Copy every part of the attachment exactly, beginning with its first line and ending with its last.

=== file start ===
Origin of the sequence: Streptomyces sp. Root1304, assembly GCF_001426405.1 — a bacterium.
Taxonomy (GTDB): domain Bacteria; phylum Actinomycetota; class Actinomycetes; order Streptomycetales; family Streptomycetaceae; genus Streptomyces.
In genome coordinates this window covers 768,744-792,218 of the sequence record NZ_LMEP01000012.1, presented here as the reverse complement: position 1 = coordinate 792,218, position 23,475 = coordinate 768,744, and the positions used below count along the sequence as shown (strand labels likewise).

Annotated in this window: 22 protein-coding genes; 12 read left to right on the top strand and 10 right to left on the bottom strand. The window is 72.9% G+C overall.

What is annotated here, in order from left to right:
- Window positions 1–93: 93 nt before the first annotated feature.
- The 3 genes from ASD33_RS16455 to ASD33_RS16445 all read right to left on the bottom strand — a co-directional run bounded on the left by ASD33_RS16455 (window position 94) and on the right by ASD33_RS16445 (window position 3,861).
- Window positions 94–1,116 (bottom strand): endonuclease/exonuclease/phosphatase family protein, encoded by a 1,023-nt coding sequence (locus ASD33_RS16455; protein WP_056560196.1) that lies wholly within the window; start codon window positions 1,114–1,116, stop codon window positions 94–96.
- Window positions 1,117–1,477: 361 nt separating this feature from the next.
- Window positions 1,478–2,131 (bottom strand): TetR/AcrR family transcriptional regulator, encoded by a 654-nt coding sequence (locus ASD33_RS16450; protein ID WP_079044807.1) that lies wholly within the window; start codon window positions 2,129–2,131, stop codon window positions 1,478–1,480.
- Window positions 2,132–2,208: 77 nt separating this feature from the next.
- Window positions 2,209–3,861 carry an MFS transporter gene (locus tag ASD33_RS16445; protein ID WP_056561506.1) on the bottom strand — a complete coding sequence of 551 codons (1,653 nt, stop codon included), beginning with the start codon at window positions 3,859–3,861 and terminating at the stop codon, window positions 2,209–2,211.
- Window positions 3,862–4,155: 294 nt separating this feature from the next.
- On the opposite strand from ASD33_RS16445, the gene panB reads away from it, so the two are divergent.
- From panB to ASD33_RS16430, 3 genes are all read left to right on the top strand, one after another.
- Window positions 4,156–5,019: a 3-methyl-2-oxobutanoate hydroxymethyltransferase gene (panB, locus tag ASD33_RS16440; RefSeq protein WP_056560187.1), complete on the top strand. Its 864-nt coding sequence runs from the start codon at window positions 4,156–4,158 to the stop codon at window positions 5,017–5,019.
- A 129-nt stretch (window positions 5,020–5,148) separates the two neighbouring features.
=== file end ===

Origin of the sequence: Streptomyces sp. Root1304, assembly GCF_001426405.1 — a bacterium.
Taxonomy (GTDB): domain Bacteria; phylum Actinomycetota; class Actinomycetes; order Streptomycetales; family Streptomycetaceae; genus Streptomyces.
In genome coordinates this window covers 768,744-792,218 of the sequence record NZ_LMEP01000012.1, presented here as the reverse complement: position 1 = coordinate 792,218, position 23,475 = coordinate 768,744, and the positions used below count along the sequence as shown (strand labels likewise).

Annotated in this window: 22 protein-coding genes; 12 read left to right on the top strand and 10 right to left on the bottom strand. The window is 72.9% G+C overall.

What is annotated here, in order from left to right:
- Window positions 1–93: 93 nt before the first annotated feature.
- The 3 genes from ASD33_RS16455 to ASD33_RS16445 all read right to left on the bottom strand — a co-directional run bounded on the left by ASD33_RS16455 (window position 94) and on the right by ASD33_RS16445 (window position 3,861).
- Window positions 94–1,116 (bottom strand): endonuclease/exonuclease/phosphatase family protein, encoded by a 1,023-nt coding sequence (locus ASD33_RS16455; protein WP_056560196.1) that lies wholly within the window; start codon window positions 1,114–1,116, stop codon window positions 94–96.
- Window positions 1,117–1,477: 361 nt separating this feature from the next.
- Window positions 1,478–2,131 (bottom strand): TetR/AcrR family transcriptional regulator, encoded by a 654-nt coding sequence (locus ASD33_RS16450; protein ID WP_079044807.1) that lies wholly within the window; start codon window positions 2,129–2,131, stop codon window positions 1,478–1,480.
- Window positions 2,132–2,208: 77 nt separating this feature from the next.
- Window positions 2,209–3,861 carry an MFS transporter gene (locus tag ASD33_RS16445; protein ID WP_056561506.1) on the bottom strand — a complete coding sequence of 551 codons (1,653 nt, stop codon included), beginning with the start codon at window positions 3,859–3,861 and terminating at the stop codon, window positions 2,209–2,211.
- Window positions 3,862–4,155: 294 nt separating this feature from the next.
- On the opposite strand from ASD33_RS16445, the gene panB reads away from it, so the two are divergent.
- From panB to ASD33_RS16430, 3 genes are all read left to right on the top strand, one after another.
- Window positions 4,156–5,019: a 3-methyl-2-oxobutanoate hydroxymethyltransferase gene (panB, locus tag ASD33_RS16440; RefSeq protein WP_056560187.1), complete on the top strand. Its 864-nt coding sequence runs from the start codon at window positions 4,156–4,158 to the stop codon at window positions 5,017–5,019.
- A 129-nt stretch (window positions 5,020–5,148) separates the two neighbouring features.